On June 4, 2018, the Renewable Energy Policy Network for the 21st Century (REN21) published a report covering the global state of the electric power industry. Their findings are very promising for solar power and other renewable sources, which received record-breaking investment in the year 2017.
The global investment in renewable energy for 2017 was 310 billion USD, accounting for 68.2% of the total. For comparison, investment in fossil fuels was 103 billion USD, representing 22.6%, and the remaining 9.2% corresponds to nuclear power, with 42 billion USD. In other words, the investment in renewable sources was more than twice the investment in fossil fuels and nuclear power combined!
The 310 billion USD of renewable energy investment are further divided into 45 billion USD for large-scale hydropower (over 50 MW) and 265 billion USD for solar, wind, small-scale hydro and other renewables.
The REN21 report concludes that low cost has been a key factor attracting investment in solar and wind power. Utility-scale solar arrays and wind turbines can now deliver electricity for less than 0.02 USD/kWh, which beats the electricity price of fossil fuels.
Globally, 98 GW of solar power capacity were added in 2017, and Australia was one of the eight countries adding more than 1 GW. New wind power projects add up 52 GW, and the total capacity addition in renewable sources was 178 GW. Thanks to the growth of renewables in recent years, they now generate 23% of the electricity used by the world, where 7.4% corresponds to solar and wind power. Hydropower continues to be the dominant renewable source, with 16.4% of total generation.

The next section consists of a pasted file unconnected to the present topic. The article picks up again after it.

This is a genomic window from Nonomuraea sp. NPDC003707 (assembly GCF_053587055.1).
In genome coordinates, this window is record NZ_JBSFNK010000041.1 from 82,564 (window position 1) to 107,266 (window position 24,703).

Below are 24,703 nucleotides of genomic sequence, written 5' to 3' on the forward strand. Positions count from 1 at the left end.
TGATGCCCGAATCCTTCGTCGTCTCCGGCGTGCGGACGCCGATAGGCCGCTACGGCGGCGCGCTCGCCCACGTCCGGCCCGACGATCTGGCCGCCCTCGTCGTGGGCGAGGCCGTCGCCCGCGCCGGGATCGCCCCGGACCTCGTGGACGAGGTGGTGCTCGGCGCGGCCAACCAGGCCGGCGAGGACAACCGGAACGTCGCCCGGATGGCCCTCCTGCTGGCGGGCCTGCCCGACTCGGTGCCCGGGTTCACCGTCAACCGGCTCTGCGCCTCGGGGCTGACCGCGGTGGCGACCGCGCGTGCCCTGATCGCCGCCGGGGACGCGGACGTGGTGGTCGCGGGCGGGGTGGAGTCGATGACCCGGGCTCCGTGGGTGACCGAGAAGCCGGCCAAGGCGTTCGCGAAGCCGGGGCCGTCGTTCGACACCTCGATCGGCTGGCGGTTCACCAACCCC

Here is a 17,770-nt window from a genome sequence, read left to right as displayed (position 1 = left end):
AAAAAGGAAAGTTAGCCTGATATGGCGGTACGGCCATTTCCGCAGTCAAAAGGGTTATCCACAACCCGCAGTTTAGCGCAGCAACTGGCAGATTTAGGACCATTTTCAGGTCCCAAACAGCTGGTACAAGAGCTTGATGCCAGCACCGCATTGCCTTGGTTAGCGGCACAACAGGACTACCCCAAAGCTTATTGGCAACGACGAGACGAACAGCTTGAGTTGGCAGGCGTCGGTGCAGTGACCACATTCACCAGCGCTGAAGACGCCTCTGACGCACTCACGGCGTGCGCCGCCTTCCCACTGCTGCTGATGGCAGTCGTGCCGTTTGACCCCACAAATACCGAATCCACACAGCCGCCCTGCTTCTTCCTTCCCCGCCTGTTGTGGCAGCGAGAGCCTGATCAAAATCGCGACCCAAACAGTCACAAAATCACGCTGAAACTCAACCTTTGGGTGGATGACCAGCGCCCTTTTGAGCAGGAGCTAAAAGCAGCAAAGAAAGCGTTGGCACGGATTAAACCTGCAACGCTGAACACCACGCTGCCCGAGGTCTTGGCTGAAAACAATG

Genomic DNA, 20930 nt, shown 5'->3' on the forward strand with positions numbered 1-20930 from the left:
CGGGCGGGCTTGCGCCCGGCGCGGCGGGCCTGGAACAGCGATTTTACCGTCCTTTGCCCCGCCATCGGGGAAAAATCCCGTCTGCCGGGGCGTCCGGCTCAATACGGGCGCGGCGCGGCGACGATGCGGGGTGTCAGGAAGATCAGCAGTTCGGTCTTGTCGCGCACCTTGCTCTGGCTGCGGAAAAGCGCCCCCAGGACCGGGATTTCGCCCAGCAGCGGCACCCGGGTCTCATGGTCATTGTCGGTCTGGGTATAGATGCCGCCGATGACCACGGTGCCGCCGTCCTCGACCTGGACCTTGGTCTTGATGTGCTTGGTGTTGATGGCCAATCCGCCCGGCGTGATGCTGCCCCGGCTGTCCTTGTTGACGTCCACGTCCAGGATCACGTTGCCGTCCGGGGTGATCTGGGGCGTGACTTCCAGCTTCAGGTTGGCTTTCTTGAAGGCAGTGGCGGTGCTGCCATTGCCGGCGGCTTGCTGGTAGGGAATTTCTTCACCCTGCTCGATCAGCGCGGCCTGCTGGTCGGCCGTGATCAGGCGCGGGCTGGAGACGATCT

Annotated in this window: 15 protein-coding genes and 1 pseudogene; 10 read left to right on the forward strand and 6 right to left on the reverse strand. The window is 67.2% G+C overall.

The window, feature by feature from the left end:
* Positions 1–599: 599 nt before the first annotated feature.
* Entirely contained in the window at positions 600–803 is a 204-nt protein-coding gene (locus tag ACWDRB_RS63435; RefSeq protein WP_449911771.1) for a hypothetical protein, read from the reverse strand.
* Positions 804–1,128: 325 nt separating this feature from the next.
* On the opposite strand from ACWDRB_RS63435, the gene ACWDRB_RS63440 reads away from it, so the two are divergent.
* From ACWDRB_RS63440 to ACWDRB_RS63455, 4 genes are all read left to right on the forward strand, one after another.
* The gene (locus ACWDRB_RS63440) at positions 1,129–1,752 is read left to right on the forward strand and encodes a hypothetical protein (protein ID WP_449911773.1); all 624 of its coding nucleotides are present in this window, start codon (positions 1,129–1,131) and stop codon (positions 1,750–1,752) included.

Although solar power and other renewables had an excellent year in 2017, the REN21 report has identified three areas that continue to represent a challenge: transportation, heating and cooling. Renewable energy is held back in these areas due to the variable output of solar and wind power, and the technological challenge of storing large amounts of electricity.
These challenges could be overcome as energy storage technologies continue to be developed. The International Renewable Energy Agency (IRENA) predicts massive cost reductions for batteries before the year 2030. There are also many thermal energy storage concepts that have already been deployed successfully in heating and cooling systems.